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Evaluating Arguments

Refuting Arguments
Two questions to ask:
1. Does the conclusion follow from the premises?
2. Should the premises be accepted as true?

1. Conclusion follows from premises


Corresponding Criticism
Show that conclusion doesnt follow from the premises

2. Premises are true


Corresponding Criticism
Show that premises are false or doubtful
Refuting Arguments...
(1) If AIDS is harmless, then we need not take precautions
against it.
(2) AIDS is harmless.
We need not take precautions against AIDS.

(1) Any disease that threatens many lives is worth our


concern.
(2) Mumps is worth our concern.
Mumps is a disease that threatens many lives.
Conclusion doesnt follow from the
Premises
The Counterexample Method
A counterexample to a claim is an argument that fits the same
pattern
To show that the conclusion of an argument does not follow from
the premises, you should:
1. Determine the pattern of the argument you wish to criticize,
2. Make up a new argument, with
a. the same pattern,
b. obviously true premises, and
c. an obviously false conclusion.
Conclusion doesnt follow from the
Premises...
(1) All good teachers treat students with respect.
(2) All who treat students with respect listen to what
students say.
All who listen to what students say are good teachers.
How to Show that a Premise is False
or Dubious?
1) If an effective cure for AIDS is available, the
government should provide it to all who need it but
cant afford it.
2) An effective cure for AIDS is available.
The government should provide it to all who need it but
cant afford it.
How to Show that a Premise is False
or Dubious?...
Appeal to personal experience
Appeal to common knowledge
Appeal to a reputable source
Show contradiction between premises
Show that a premise is based on an unwarranted
assumption
Giving Counterexamples to Premises
that Generalize
Perhaps the most straightforward criticism of a premise
is a counterexample to a universal generalization.
All lying is wrong; No sea animals are mammals
All abortion should be illegal, using the premise All
killing of human beings is wrong
Giving Counterexamples to Premises
that Generalize...
Any practice that is harmful should be illegal.
Good Counterexample
Neglecting to exercise
Eating many doughnuts

Controversial, Borderline Counterexample


Hang gliding
Challenging an if-then Premise
Try to think of ways the first thing could occur without
the second occurring.
If birth rates continue to increase, then the world will
become overcrowded
What if death rates increase more rapidly than birthrates?
What if people start colonizing other planets?
Importance of Sufficient Evidence
Get high-speed Internet access by satellite. Its fast,
reliable, and wont tie up your phone lines.
Refute or Weaken the Argument
Why should I go to college? It costs a fortune, its
boring, and I can get a high-paying job in construction
without a college education.
Evaluating Inductive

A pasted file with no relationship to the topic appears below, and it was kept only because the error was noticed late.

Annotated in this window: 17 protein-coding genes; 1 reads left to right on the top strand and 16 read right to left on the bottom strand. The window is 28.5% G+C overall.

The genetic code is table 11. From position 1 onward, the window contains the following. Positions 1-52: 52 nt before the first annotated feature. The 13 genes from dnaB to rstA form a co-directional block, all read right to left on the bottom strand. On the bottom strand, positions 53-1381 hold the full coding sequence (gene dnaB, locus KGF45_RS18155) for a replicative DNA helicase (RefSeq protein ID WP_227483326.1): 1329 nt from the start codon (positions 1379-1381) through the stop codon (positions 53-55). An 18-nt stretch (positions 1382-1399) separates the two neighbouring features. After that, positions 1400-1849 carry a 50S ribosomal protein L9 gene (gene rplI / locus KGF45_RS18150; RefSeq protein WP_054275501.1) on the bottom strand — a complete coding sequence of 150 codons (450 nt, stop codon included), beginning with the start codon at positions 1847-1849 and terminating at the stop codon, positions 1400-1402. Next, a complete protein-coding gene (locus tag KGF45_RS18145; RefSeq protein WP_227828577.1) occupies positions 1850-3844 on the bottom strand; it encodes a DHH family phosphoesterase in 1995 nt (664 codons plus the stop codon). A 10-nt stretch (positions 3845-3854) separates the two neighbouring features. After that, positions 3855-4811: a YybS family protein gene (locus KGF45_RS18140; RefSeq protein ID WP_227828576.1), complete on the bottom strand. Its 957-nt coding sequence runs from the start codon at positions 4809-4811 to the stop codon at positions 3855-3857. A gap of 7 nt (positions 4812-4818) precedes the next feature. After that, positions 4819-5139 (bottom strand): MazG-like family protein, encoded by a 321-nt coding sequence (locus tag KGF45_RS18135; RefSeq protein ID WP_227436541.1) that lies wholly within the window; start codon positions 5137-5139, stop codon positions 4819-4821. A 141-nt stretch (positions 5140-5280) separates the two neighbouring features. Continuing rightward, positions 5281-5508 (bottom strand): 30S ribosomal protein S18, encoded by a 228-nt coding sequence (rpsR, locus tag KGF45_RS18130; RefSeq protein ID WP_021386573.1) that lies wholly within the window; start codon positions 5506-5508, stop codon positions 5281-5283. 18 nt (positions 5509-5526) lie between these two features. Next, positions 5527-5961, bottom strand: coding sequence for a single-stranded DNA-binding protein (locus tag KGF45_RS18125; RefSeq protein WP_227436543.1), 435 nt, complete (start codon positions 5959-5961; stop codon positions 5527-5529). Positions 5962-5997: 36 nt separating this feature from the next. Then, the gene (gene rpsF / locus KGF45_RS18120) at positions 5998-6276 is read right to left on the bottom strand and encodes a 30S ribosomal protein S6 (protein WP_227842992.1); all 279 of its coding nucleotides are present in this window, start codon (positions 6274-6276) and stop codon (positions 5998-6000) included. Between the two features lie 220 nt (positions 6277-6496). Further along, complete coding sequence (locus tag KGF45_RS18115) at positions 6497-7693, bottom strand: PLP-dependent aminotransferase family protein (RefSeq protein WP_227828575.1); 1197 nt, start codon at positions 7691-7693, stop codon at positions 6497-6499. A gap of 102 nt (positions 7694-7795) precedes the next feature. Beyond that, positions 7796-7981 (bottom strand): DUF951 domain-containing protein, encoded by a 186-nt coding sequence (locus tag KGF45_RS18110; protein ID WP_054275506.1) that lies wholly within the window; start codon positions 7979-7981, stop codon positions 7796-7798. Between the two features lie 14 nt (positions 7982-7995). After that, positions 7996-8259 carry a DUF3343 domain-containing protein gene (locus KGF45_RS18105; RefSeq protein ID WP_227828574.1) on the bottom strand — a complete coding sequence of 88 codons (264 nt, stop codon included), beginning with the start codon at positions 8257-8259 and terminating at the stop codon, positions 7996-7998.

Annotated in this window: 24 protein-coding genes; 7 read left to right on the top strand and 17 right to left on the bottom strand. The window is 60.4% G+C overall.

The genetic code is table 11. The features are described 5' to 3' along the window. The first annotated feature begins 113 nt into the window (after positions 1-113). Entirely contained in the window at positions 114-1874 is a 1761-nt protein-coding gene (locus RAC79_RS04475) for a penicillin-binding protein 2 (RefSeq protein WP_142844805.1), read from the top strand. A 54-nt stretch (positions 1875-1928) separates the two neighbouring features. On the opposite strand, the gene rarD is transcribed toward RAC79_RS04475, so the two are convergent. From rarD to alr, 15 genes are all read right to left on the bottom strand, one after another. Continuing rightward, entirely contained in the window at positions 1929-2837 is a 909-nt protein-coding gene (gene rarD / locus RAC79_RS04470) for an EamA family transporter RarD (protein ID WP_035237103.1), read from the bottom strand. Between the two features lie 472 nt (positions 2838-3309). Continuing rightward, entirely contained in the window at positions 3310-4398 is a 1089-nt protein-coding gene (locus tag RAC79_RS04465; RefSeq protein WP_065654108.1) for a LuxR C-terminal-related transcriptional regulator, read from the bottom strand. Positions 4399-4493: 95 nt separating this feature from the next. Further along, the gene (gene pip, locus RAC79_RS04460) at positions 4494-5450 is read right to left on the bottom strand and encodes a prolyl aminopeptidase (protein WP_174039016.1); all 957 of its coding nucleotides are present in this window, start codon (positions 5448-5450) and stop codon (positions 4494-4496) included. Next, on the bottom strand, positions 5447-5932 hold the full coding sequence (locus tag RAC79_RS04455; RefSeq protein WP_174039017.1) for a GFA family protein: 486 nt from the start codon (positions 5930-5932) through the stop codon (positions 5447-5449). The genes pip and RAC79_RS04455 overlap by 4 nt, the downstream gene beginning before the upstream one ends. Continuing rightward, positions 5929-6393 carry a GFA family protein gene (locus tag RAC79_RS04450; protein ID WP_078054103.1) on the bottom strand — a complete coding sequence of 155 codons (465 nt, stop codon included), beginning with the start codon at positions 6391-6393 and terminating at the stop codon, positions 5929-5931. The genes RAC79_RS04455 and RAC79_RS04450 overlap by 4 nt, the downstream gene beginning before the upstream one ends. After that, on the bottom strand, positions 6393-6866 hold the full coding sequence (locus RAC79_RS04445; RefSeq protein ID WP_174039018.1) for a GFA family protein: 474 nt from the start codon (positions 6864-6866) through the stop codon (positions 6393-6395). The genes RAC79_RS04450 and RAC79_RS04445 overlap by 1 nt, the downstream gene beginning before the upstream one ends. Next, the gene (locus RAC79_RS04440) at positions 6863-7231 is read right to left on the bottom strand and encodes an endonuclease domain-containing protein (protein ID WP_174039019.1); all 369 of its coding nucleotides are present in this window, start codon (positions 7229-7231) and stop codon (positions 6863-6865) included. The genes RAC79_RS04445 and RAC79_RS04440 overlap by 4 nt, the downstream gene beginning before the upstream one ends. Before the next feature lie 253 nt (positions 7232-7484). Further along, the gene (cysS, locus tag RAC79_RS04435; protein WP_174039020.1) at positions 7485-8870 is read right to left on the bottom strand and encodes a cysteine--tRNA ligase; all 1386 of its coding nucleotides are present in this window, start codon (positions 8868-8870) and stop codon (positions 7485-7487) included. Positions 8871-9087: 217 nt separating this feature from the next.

Arguments
Inductive Reasoning
Inductive logic is the part of logic that is concerned
with tests for the strength and weakness of arguments.
A strong argument is one in which it is probable
(but not necessary) that if the premises are true,
then the conclusion is true.
A weak argument is one in which it is not
probable that if the premises are true, then the
conclusion is true.
Inductive Reasoning...
Ninety percent of 40-year-old American women live to
be at least 50. Helen is a 40-year-old American woman.
So, Helen will live to be at least 50.
Forty percent of 30-year-old American women live to be
80. Alice is a 30-year-old American woman. So, Alice will
live to be 80.
Inductive Reasoning...
A cogent argument is a strong argument in which
all of the premises are true.
An uncogent argument is either a weak argument
or a strong argument with at least one false premise.
Contrasting Induction and Deduction
A sound argument cannot have a false conclusion, but a
cogent argument can have a false conclusion.
Ninety percent of the cars in the parking lot were vandalized
last night. My car was in the parking lot. So, my car was
vandalized last night.
Validity is an all-or-nothing affair; it does not come in
degrees.
Although every argument with a valid form is valid, the
strength of an argument is not ensured by its form.
Statistical Syllogism
Statistical Syllogism
Ninety-five percent of women over 30 years of age cannot run
the mile in under 5 minutes. Rebekah is a woman over 30
years of age. Hence, Rebekah cannot run the mile in under 5
minutes.
1. _______percent of A are B.
2. c is an A.
So, 3. c is a B.
Statistical Syllogism...
Eighty percent of women over 30 who are world-class
marathoners can run the mile in under 5 minutes.
Rebekah is a woman over 30 who is a worldclass
marathoner. Therefore, Rebekah can run the mile in
under 5 minutes.
Statistical Syllogism...
The relevant evidence is readily available, and most people are aware
of it. The arguer is not aware of it, but his ignorance is excusable for
some reason (e.g., due to illness or other circumstances beyond his
control, he has been isolated from the ordinary sources of information).

The relevant evidence is readily available, and most people are aware
of it. The arguer is not aware of it, but her ignorance is culpable (i.e.,
she should be aware of it).

The relevant evidence is available but only through some investigation


(e.g., a trip to the library), and the arguer is not aware of the evidence.